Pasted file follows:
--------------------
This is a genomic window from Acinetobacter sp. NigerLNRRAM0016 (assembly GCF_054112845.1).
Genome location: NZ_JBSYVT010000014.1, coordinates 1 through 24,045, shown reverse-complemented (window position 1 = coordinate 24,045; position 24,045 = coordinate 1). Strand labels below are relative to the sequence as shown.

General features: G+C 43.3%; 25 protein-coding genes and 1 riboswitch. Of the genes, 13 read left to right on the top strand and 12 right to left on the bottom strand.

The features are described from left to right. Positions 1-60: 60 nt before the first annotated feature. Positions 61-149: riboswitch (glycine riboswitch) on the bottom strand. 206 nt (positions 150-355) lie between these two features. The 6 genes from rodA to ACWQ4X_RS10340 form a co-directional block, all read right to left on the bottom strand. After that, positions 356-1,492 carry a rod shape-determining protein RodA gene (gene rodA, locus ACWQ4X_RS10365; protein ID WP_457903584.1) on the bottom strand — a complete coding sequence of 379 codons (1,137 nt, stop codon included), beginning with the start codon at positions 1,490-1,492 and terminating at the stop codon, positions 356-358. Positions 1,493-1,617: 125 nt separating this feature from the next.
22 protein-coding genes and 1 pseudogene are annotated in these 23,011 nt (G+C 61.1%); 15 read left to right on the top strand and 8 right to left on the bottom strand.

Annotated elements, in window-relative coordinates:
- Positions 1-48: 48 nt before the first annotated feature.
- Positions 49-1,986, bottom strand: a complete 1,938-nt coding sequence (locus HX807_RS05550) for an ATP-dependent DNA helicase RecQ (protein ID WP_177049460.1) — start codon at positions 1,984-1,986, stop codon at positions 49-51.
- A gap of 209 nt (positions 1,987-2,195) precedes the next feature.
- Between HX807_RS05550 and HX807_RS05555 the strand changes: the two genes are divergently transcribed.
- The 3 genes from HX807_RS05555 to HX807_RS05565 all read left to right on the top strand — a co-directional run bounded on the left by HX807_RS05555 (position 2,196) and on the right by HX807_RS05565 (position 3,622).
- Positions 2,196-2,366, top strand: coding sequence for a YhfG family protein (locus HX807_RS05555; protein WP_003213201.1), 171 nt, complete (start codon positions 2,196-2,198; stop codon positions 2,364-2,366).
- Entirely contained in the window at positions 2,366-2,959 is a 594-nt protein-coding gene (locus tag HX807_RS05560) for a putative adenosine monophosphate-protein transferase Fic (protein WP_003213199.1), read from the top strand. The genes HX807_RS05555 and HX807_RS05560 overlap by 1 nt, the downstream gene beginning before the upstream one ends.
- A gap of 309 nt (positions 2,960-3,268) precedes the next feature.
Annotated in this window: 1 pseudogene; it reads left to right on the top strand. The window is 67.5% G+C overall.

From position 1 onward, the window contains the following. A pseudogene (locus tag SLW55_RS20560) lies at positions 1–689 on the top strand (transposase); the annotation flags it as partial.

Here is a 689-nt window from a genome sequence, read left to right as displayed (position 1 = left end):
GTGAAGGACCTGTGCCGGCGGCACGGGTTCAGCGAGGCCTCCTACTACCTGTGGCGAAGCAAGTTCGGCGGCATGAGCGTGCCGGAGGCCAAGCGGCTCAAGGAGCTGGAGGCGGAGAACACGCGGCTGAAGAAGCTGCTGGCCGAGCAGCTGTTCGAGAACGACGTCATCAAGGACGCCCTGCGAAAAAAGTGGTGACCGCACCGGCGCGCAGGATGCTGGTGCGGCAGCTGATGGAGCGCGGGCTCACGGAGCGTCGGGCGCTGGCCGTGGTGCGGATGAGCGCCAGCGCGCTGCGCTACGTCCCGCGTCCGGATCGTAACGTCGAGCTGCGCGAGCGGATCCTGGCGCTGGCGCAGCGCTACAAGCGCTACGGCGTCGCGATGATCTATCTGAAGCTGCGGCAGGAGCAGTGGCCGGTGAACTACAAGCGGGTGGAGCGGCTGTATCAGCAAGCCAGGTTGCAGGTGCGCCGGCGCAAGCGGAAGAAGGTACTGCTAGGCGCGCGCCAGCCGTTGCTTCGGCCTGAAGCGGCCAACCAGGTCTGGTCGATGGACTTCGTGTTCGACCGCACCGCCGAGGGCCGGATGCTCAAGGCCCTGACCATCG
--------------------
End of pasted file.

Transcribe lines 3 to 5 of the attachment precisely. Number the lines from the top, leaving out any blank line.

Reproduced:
General features: G+C 43.3%; 25 protein-coding genes and 1 riboswitch. Of the genes, 13 read left to right on the top strand and 12 right to left on the bottom strand.

The features are described from left to right. Positions 1-60: 60 nt before the first annotated feature. Positions 61-149: riboswitch (glycine riboswitch) on the bottom strand. 206 nt (positions 150-355) lie between these two features. The 6 genes from rodA to ACWQ4X_RS10340 form a co-directional block, all read right to left on the bottom strand. After that, positions 356-1,492 carry a rod shape-determining protein RodA gene (gene rodA, locus ACWQ4X_RS10365; protein ID WP_457903584.1) on the bottom strand — a complete coding sequence of 379 codons (1,137 nt, stop codon included), beginning with the start codon at positions 1,490-1,492 and terminating at the stop codon, positions 356-358. Positions 1,493-1,617: 125 nt separating this feature from the next.
22 protein-coding genes and 1 pseudogene are annotated in these 23,011 nt (G+C 61.1%); 15 read left to right on the top strand and 8 right to left on the bottom strand.